12 Ways Being A Lifeguard In High School Prepared You For Being A Mom
I always loved the water. It was a quiet and peaceful respite for me growing up as a city kid. When I was young, my family would retreat to the Catskills and later, the Poconos, to rustic rentals my parents could afford on their artist and teacher salaries. There, in the modest concrete pools and placid lakes, I learned how to swim, and when I was 15 years old, I passed my lifeguarding course. I proudly took my post on the big chair, armed with a rescue tube and a walkie-talkie to call in emergencies...of which I had none. Most of my lifeguarding “career” (four-and-a-half summers) had to do with keeping the beach clean and the bathers safe. It was more like daycare than Baywatch.
But the job experience primed me for motherhood. There is no tougher measure of water endurance than the lifeguarding test, which included treading water for more than three minutes while holding a ten pound brick over my head. More importantly, lifeguarding ingrained in me a deep respect for the water. My children learned to swim early on, and, while that doesn't mean I take my eyes off them when they are in the pool, it does free them to be independent in the water. And that's what parenthood is, right? Teaching them everything they need to know to make it on their own.
Here are some of the ways being a lifeguard prepared me for being a mom:
I Am Vigilant About Bathtime Safety
I knew way before reading any child-rearing books that a kid can drown in a tiny amount of water. I always kept a hand on my babies when bathing them and, whether it was nurture or nature, both my kids have always loved the water.
My Children Learned To Swim As A Life Skill
To really enjoy the water, you have to hold your own in it. I want my kids to build on their stroke and diving skills, which not only serve their physical health, but grows their confidence as they master new tricks. How could I ever put them on a boat if they couldn't swim? Like learning to cross streets, to me, swimming is an essential life skill.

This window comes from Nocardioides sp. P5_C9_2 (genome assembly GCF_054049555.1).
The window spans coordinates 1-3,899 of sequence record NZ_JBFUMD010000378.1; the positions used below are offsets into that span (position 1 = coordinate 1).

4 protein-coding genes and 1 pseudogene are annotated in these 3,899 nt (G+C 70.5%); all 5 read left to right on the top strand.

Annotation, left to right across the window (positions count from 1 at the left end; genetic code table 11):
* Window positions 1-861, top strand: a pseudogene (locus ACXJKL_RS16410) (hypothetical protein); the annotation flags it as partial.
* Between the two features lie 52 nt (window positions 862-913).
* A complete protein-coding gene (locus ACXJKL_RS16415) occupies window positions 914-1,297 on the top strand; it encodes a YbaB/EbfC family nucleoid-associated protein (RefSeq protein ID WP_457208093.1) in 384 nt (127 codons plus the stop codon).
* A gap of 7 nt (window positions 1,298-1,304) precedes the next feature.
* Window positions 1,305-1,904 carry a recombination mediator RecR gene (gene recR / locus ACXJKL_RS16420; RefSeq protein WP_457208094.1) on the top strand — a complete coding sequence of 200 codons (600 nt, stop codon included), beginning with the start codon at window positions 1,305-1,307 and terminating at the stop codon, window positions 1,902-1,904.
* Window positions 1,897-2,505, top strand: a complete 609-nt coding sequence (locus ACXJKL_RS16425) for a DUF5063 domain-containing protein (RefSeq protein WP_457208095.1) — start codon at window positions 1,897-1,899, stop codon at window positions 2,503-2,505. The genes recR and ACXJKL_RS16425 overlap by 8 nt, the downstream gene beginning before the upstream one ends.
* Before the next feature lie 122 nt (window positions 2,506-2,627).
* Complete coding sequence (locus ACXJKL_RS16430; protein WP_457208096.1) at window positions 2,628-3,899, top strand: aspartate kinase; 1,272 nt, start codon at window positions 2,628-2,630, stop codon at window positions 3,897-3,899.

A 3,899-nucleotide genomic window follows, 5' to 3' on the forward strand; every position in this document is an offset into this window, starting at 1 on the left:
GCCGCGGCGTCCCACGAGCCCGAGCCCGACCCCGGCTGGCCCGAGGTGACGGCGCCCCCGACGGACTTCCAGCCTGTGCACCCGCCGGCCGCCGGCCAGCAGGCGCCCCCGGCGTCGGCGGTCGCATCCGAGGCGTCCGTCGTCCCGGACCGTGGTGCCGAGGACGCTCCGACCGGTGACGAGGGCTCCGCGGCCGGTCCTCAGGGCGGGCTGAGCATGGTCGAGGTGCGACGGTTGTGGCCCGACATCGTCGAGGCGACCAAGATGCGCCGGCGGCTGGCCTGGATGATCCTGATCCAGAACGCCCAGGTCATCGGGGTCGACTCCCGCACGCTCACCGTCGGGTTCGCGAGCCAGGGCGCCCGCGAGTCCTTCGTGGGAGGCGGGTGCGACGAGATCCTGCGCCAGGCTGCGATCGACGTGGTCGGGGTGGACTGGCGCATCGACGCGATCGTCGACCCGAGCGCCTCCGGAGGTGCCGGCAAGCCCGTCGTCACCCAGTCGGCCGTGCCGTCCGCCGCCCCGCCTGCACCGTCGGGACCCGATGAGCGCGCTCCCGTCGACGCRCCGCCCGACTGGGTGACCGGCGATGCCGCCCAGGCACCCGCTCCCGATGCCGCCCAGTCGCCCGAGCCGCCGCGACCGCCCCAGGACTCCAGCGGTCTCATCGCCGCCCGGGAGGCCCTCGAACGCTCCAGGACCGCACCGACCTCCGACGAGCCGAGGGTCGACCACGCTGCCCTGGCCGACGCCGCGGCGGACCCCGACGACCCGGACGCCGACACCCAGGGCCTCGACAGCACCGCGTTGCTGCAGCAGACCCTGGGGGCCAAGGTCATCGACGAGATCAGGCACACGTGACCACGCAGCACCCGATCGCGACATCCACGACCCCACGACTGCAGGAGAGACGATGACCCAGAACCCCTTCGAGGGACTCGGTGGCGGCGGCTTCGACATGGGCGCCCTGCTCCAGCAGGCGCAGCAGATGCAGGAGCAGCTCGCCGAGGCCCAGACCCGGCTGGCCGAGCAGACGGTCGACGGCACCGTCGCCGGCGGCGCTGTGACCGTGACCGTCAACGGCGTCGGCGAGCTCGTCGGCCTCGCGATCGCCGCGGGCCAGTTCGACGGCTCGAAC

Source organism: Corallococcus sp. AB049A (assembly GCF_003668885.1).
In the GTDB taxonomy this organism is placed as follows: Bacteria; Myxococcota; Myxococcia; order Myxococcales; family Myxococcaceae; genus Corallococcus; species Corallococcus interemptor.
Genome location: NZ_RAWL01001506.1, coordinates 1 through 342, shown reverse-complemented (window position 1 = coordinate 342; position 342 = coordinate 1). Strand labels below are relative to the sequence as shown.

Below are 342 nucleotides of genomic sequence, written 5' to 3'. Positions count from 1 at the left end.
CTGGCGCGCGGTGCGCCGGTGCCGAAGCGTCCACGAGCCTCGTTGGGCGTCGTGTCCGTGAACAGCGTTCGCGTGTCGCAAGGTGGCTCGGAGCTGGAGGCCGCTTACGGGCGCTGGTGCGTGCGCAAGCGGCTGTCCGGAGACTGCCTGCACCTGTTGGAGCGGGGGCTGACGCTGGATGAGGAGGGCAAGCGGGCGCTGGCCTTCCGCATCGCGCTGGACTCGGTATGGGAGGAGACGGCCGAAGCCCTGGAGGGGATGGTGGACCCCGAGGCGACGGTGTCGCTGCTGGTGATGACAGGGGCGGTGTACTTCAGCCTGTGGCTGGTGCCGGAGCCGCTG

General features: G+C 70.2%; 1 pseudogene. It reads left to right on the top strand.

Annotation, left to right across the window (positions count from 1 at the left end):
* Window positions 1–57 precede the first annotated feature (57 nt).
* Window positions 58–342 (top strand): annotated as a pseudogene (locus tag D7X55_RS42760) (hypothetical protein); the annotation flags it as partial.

My Peripheral Vision Is On Point
After mastering the art of keeping watch over a beach full of bathers without anyone drowning, I can easily spot my kids out of the corner of my eye. Literally.
Using A Loud, Clear, Firm Voice Comes Easily
At five feet tall, I don't command much authority. But put me on top of a lifeguard chair and give me a whistle and that all changed. That boost in confidence helped to develop my "lifeguard" voice, which was mostly used to stop kids from aiming their Super Soakers at innocent victims. I now employ that vocal register to keep my own kids from killing each other as cabin fever sets in on winter weekends.
I Can Tell A Fake Injury From A Real One
My kids love to feign sickness to get them out of putting their clothes in the hamper or getting dressed for karate. But after years of tween boys having fun by pretending they were drowning victims, I can tell the real deal. Real drowning looks nothing like you'd expect.
I Can Stop A Kid From Running In Two Seconds Flat
My shifts at the pool were mostly spent barking "Walk!" to kids skidding past me on the slippery deck. Nothing's changed, except the kids are my own now.
I Am Certified In CPR
I was first certified in my tweens, as part of my junior life-saving course. So years later, when my husband and I took an infant CPR and First Aid class, it was more of a refresher than a cram session. I can't think of anything scarier than your baby needed emergency help, and as a parent, not being able to provide it.
I Worship Sunblock...
Tanning is a something our foremothers did. Luckily, our generation is less into baking ourselves until we're darker than nature ever intended for us to be, and more interested in, like, not getting skin cancer. Plus, sunburns are the worst. I've been slathering on the SPF 50 for decades, and make sure my kids are coated too.
...And Any Lotion, Actually.
Between the water and sun exposure, lifeguarding really exacerbated my dry skin. I stash moisturizer everywhere because I hate that tight, parched feeling. My son is prone to eczema so we are hyper-vigilant about keeping his skin moisturized. At five, he may be the world's biggest coconut oil fan.
I Can Get Sand Out Of Pretty Much Anything
Sitting And Staring At Other People Playing Was Good Training For The Playground
Lifeguarding was less about being a hero and more about being observant. All that sitting and watching I did at the water is a "skill" (and yes, it's a skill to not fall asleep while you just look at people for hours) I apply today at the park with my kids.
I Know The Truth About The “No Swimming For 30 Minutes After Eating Rule”
This decree only applies to hot dogs. Because when do you feel like doing anything after eating hot dogs?